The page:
How is an apartment or villa/duplex/townhouse different to a house?
Does the Minister really agree with the views expressed by the General Manager Provider and Market Development National Disability Insurance Agency on his behalf?
NDISP has 7 participants who are either living alone or with a partner/family in our SDA houses. We are supportive of the UNCRPD, and we believe strongly that a participant has the right to live in a house with their partner/family.
In fact, let us look at the UNCRPD again – “Persons with disabilities have the opportunity to choose their place of residence and where and with whom they live on an equal basis with others and are not obliged to live in a particular living arrangement.” (Article 19, UNCRPD)
It is exceedingly difficult to see how the Minister and the NDIA are being supportive of the UNCRPD when Article 19 say give people choice, and the Agency is very clearly saying, no you do not have a choice of your housing type or who you live with.
Everything that we are on about is human rights…whereas policy as expressed by Gerrie Mitra on behalf of the Minister and the NDIA, is a clear violation of human rights of persons with a disability as defined by the UNCRPD.
We respectfully ask that the Minister review our response below and treat this matter as urgent. Unfortunately, our Participants’ situations are pressing (becoming homeless is important when you have a severe disability).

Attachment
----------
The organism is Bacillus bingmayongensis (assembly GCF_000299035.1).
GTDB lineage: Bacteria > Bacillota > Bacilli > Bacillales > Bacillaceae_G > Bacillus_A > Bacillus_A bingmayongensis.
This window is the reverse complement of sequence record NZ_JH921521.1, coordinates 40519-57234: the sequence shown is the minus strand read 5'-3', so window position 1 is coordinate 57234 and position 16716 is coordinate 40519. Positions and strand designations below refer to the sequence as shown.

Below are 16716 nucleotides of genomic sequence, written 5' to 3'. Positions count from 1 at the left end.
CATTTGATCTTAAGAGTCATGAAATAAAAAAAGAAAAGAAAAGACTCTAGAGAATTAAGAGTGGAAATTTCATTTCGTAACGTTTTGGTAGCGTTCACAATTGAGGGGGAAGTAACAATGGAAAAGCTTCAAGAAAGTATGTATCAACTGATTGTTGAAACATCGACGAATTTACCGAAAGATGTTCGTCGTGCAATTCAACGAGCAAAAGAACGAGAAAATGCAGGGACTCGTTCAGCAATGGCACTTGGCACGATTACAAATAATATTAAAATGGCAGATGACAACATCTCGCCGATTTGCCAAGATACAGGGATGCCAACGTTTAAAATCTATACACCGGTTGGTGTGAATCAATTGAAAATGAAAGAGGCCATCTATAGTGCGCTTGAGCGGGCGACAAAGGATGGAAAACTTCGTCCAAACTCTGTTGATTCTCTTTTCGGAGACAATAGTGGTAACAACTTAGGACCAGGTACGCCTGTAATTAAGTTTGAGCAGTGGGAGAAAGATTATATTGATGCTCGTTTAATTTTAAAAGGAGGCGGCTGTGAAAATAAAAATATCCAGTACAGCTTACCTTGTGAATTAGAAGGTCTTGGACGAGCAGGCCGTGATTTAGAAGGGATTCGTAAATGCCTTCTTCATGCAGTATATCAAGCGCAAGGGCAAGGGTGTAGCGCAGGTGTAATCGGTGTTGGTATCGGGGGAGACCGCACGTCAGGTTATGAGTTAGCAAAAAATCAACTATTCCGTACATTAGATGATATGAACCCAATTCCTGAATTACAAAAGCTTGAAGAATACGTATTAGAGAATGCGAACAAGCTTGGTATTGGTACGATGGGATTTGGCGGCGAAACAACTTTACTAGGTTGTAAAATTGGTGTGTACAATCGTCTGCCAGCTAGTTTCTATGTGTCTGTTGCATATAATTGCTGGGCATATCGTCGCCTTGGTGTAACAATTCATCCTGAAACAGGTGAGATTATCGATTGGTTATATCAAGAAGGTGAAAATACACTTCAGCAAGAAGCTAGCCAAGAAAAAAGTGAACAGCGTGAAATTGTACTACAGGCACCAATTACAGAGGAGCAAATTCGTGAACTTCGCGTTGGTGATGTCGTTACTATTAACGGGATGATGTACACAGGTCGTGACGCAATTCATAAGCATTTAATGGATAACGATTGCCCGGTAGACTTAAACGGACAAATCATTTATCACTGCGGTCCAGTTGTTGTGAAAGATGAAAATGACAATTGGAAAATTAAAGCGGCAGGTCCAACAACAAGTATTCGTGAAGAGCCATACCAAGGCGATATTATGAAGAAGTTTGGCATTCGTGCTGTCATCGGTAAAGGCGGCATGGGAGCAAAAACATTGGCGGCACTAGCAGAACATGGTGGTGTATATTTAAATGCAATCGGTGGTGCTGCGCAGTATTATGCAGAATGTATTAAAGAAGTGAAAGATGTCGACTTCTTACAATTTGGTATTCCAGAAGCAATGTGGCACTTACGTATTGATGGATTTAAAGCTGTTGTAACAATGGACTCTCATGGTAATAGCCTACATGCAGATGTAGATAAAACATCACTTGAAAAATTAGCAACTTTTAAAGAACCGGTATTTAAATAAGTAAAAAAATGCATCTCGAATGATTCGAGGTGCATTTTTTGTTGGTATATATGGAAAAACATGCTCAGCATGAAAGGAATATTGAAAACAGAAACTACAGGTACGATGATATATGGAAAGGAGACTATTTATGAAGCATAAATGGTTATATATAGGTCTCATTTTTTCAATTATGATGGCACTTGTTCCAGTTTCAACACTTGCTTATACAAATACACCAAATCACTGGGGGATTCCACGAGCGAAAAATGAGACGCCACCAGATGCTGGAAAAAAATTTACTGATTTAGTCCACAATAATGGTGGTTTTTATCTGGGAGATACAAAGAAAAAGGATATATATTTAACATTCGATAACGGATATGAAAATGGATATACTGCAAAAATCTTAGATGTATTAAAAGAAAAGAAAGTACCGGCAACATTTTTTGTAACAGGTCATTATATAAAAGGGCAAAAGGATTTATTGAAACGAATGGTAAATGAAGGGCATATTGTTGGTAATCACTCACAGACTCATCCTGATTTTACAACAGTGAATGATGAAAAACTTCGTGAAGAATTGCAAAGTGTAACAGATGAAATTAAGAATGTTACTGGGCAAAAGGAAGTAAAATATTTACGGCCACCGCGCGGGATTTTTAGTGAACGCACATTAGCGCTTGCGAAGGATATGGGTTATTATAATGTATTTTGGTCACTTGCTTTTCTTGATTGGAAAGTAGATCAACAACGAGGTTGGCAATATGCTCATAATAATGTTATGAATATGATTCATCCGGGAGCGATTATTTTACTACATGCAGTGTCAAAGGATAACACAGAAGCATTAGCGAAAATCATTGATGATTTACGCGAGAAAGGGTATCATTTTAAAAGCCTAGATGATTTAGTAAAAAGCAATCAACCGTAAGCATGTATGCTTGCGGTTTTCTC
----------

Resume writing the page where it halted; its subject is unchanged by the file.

Ms Mitra wrote, “Participants can share SDA accommodation with non-SDA eligible persons including family members, however, the NDIS cannot provide accommodation funding support for people who are not SDA-eligible.”
This view is not consistent with the tenets of the UNHCR. Anderson v Kennedy has confirmed that the NDIS cannot separate a person with a disability from their family. Our case studies, which we previously sent to the Minister, show beyond any doubt that the Agency WILL be separating participants from their families if our request is not granted.
Ms Mitra wrote, “Further, all decisions to fund SDA must meet the requirements of the NDIS Act, including the value for money criteria. The choice by a participant to reside in a 3 bedroom home alone is not able to be supported by the NDIS and therefore SDA pricing arrangements reflect this.”
Ms Mitra has implied that funding participants to live in a house cost more. This is factually incorrect, both in a direct comparison to other housing types and when considering the total cost to the agency. We have already shown the Agency the cost savings.
There cannot be a blanket rule regarding whether a support is value for money. The National Disability Insurance Scheme (Supports for Participants) Rules 2013 clearly explains what value for money means. A support represents value for money if the costs of the support are reasonable, relative to the benefits achieved and the cost of alternative support. The CEO is to consider the following in deciding about value for money:
(a) whether there are comparable supports which would achieve the same outcome at a substantially lower cost;
(b) whether there is evidence that the support will substantially improve the life stage outcomes for, and be of longterm benefit to, the participant;